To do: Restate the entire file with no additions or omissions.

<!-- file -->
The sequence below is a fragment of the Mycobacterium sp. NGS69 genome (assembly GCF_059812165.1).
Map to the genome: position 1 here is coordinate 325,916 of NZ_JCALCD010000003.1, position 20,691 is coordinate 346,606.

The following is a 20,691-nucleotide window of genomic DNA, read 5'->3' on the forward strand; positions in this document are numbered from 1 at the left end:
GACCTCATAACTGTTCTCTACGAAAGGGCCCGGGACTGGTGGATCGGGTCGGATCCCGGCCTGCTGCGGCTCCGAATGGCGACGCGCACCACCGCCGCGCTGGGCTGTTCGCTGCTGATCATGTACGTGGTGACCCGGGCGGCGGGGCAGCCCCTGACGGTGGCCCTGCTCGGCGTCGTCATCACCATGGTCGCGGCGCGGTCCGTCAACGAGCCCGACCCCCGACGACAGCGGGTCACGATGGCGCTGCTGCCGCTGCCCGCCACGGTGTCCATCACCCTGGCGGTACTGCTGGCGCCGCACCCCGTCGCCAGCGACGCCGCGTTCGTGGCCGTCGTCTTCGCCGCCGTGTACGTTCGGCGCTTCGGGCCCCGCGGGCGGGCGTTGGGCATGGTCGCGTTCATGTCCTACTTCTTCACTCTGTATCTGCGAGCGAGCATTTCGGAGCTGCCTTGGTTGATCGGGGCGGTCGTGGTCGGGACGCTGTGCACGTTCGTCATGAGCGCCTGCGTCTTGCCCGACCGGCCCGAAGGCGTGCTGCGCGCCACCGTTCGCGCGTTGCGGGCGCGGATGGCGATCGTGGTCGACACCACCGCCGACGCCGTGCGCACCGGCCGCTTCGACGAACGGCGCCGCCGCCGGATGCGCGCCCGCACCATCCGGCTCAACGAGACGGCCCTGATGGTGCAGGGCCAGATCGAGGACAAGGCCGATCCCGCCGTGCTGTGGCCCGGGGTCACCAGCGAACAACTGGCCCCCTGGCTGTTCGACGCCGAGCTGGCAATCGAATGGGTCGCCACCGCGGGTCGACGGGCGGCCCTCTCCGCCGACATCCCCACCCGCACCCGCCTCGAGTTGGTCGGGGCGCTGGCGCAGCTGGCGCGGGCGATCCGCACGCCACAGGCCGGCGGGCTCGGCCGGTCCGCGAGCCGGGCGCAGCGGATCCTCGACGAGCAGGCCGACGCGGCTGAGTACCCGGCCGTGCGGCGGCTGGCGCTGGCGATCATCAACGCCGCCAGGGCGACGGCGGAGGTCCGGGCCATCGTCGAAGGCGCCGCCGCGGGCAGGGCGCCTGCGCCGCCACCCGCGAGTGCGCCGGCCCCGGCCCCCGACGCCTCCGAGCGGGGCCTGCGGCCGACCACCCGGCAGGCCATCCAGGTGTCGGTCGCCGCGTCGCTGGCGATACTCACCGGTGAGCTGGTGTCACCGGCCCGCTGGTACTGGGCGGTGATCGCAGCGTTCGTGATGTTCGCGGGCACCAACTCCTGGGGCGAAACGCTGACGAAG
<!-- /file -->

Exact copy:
The sequence below is a fragment of the Mycobacterium sp. NGS69 genome (assembly GCF_059812165.1).
Map to the genome: position 1 here is coordinate 325,916 of NZ_JCALCD010000003.1, position 20,691 is coordinate 346,606.

The following is a 20,691-nucleotide window of genomic DNA, read 5'->3' on the forward strand; positions in this document are numbered from 1 at the left end:
GACCTCATAACTGTTCTCTACGAAAGGGCCCGGGACTGGTGGATCGGGTCGGATCCCGGCCTGCTGCGGCTCCGAATGGCGACGCGCACCACCGCCGCGCTGGGCTGTTCGCTGCTGATCATGTACGTGGTGACCCGGGCGGCGGGGCAGCCCCTGACGGTGGCCCTGCTCGGCGTCGTCATCACCATGGTCGCGGCGCGGTCCGTCAACGAGCCCGACCCCCGACGACAGCGGGTCACGATGGCGCTGCTGCCGCTGCCCGCCACGGTGTCCATCACCCTGGCGGTACTGCTGGCGCCGCACCCCGTCGCCAGCGACGCCGCGTTCGTGGCCGTCGTCTTCGCCGCCGTGTACGTTCGGCGCTTCGGGCCCCGCGGGCGGGCGTTGGGCATGGTCGCGTTCATGTCCTACTTCTTCACTCTGTATCTGCGAGCGAGCATTTCGGAGCTGCCTTGGTTGATCGGGGCGGTCGTGGTCGGGACGCTGTGCACGTTCGTCATGAGCGCCTGCGTCTTGCCCGACCGGCCCGAAGGCGTGCTGCGCGCCACCGTTCGCGCGTTGCGGGCGCGGATGGCGATCGTGGTCGACACCACCGCCGACGCCGTGCGCACCGGCCGCTTCGACGAACGGCGCCGCCGCCGGATGCGCGCCCGCACCATCCGGCTCAACGAGACGGCCCTGATGGTGCAGGGCCAGATCGAGGACAAGGCCGATCCCGCCGTGCTGTGGCCCGGGGTCACCAGCGAACAACTGGCCCCCTGGCTGTTCGACGCCGAGCTGGCAATCGAATGGGTCGCCACCGCGGGTCGACGGGCGGCCCTCTCCGCCGACATCCCCACCCGCACCCGCCTCGAGTTGGTCGGGGCGCTGGCGCAGCTGGCGCGGGCGATCCGCACGCCACAGGCCGGCGGGCTCGGCCGGTCCGCGAGCCGGGCGCAGCGGATCCTCGACGAGCAGGCCGACGCGGCTGAGTACCCGGCCGTGCGGCGGCTGGCGCTGGCGATCATCAACGCCGCCAGGGCGACGGCGGAGGTCCGGGCCATCGTCGAAGGCGCCGCCGCGGGCAGGGCGCCTGCGCCGCCACCCGCGAGTGCGCCGGCCCCGGCCCCCGACGCCTCCGAGCGGGGCCTGCGGCCGACCACCCGGCAGGCCATCCAGGTGTCGGTCGCCGCGTCGCTGGCGATACTCACCGGTGAGCTGGTGTCACCGGCCCGCTGGTACTGGGCGGTGATCGCAGCGTTCGTGATGTTCGCGGGCACCAACTCCTGGGGCGAAACGCTGACGAAG